I feel like I know the answers. Why do I still allow the questions to become problems?
Savita, there are not answers, there is only The answer. And that answer is not of the mind, that answer cannot be of the mind. Mind is a multiplicity. Mind has answers and answers, but not the answer.
That answer is a state of no-mind. It is not verbal. You can know it but you cannot reduce it to knowledge. You can know it, but you cannot say it. It is known in the innermost recesses of your being. It is light that simply illuminates your interiority.
It is not an answer to any particular question. It is the end of all questioning; it refers to no question at all. It simply dissolves all the questions and a state is left without any question—that’s the answer. Unless that is known, nothing is known.
Hence, you may feel that you know the answers, but still questions will go on popping up, still questions will go on torturing you. Still questions are bound to arise because the root is not cut yet. New leaves will be sprouting, new branches will be arising.
The root is cut only when you disconnect yourself from the mind, when you become so aware, so watchful that you can see the mind as separate from you. When all identity with the mind is dropped, when you are a watcher on the hills and the mind is left deep down in the darkness of the valleys, when you are on the sunlit peaks, just a pure witness, seeing, watching, but not getting identified with anything — good or bad, sinner or saint, this or that — in that witnessing all questions dissolve. The mind melts, evaporates. You are left as a pure being, just a pure existence — a breathing, a beating of the heart, utterly in the moment, no past, no future, hence no present either.
Unless that state arrives you will feel many times that you know the answers, but each answer will only create new questions. Each answer will trigger new chains of questions in you. You can read, you can study, you can think, but you will get more and more in the mire of the mind, more entangled, more entrapped. Slip out of the mind!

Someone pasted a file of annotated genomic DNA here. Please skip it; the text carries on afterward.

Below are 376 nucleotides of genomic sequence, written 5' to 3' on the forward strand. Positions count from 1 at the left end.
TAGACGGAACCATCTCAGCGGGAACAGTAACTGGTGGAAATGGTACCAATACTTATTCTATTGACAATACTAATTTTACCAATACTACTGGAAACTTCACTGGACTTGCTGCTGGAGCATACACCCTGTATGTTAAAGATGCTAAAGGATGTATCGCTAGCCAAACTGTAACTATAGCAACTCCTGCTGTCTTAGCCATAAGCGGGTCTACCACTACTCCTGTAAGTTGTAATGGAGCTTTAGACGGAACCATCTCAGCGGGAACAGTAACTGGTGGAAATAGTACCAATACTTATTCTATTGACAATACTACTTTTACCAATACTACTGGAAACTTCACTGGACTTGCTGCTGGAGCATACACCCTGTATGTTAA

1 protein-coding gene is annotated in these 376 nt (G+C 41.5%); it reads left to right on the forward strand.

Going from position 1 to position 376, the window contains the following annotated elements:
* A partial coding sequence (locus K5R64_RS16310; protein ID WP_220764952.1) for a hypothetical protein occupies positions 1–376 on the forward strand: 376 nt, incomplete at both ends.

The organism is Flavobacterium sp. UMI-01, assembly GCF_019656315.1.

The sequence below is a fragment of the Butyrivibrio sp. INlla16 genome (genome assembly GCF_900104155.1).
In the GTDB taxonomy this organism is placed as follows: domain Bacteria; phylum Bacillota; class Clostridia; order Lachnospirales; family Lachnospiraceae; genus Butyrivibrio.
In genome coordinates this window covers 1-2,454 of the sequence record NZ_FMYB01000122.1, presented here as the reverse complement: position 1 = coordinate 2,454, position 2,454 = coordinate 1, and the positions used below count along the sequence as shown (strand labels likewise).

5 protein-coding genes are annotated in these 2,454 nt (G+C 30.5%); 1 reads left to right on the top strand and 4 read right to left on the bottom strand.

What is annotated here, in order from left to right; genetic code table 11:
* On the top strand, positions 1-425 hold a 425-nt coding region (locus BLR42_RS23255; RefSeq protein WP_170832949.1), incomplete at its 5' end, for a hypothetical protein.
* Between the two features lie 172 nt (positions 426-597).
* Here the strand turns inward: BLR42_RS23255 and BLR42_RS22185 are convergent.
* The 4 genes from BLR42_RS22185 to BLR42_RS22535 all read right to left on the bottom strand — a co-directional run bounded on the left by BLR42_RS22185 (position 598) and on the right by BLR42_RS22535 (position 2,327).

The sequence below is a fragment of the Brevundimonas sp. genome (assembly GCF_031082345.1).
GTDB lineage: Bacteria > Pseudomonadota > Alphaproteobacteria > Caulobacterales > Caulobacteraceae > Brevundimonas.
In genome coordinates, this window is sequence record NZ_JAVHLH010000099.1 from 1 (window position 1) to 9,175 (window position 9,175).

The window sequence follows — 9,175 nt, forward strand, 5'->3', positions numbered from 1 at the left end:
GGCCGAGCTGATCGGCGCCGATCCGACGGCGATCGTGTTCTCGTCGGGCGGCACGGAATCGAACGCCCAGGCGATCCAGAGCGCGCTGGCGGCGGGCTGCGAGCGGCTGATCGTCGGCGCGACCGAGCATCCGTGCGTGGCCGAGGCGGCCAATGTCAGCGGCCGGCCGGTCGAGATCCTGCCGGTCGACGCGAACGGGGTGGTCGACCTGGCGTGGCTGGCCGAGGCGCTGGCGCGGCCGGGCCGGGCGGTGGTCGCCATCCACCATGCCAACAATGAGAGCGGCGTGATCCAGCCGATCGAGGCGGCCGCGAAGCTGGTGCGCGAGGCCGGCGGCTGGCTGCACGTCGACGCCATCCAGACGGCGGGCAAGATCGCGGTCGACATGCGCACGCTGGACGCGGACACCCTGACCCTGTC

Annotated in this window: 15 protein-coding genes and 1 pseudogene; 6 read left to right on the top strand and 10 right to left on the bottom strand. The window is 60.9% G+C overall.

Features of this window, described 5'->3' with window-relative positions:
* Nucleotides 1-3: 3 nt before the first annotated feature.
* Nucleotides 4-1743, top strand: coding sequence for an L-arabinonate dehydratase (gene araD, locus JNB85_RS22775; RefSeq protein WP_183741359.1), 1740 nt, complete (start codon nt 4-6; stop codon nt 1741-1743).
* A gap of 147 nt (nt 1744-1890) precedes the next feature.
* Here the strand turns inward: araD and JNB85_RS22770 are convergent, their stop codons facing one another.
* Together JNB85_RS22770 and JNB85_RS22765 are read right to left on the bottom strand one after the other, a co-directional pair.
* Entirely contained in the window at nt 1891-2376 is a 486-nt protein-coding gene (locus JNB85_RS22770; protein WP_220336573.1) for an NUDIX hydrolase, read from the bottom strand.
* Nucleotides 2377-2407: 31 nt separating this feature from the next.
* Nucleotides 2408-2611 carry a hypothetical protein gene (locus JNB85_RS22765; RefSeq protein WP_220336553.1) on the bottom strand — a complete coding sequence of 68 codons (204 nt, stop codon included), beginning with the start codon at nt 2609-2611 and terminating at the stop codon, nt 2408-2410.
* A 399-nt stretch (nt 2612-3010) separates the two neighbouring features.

Hence, I am not giving you answers; I am trying to point out the answer. You cannot use the plural for it because it is one. It is a state of utter silence, peace, no-thought. Buddha calls it right mindfulness — sammasati. And he says that those who are rightly mindful, alert, aware, the truth comes to them of its own accord. You need not go anywhere, it comes. You need not even seek and search, because how can you seek and search? Out of your ignorance, whatsoever you do will bring more ignorance. Out of your ignorance, wherever you go you will go astray. Out of your confusion, how can you find clarity? Out of your confusion you will become more and more confused — in search of clarity.
Hence Buddha says: The master watches, the master is clear. Aes dhammo sanantano — this is the law, the ultimate, eternal, inexhaustible law.
To be silent is to have the answer. To be silent is to be without questions…and the root is cut, then no leaves arrive anymore.
Savita, you say, “I feel like I know the answers.”
That is only an illusion. And the mind is very clever in creating new illusions. The mind is very deceptive: it can deceive you in knowledge too. It can deceive you in everything! It can even make you believe that you are enlightened, that you are a Buddha already. Beware! The only enemy is the mind; there is no other enemy.
The old scriptures talk about the mind. They have a special name for it — they call it the Devil. The Devil is not somebody outside you; it is your own mind that goes on tempting you, that goes on cheating you, deceiving you, that goes on creating new illusions in you. Beware, watch the mind! And in watching, questions disappear — not that they are answered, let me repeat it again.
The Buddha knows no answers — not that he has come to the conclusion of all questions, no, not at all. On the contrary, he has no questions anymore. Because he has no questions anymore, his whole being has become the answer.
Savita, that moment is possible.
That’s my whole work here. I am not here to give you more information; that you can get anywhere. Thousands of universities exist, thousands of libraries exist. Information you can get anywhere, you can become knowledgeable anywhere. My effort is to make you unlearn whatsoever you have learned up to now, to make you innocent so that you can start functioning from a state of not-knowing. So that you don’t have any answers, so that you act spontaneously, not out of the past and out of the conclusions already arrived at. So that you don’t have any ready-made formula for anything…so that you are like a small child mirroring reality.
And when you are silent, no knowledge clamoring inside you, your perception is clear — no dust on the mirror…you reflect that which is. And out of that reflection whatever action arises is virtue.
From The Dhammapada: The Way of the Buddha, Volume 1, Chapter Six
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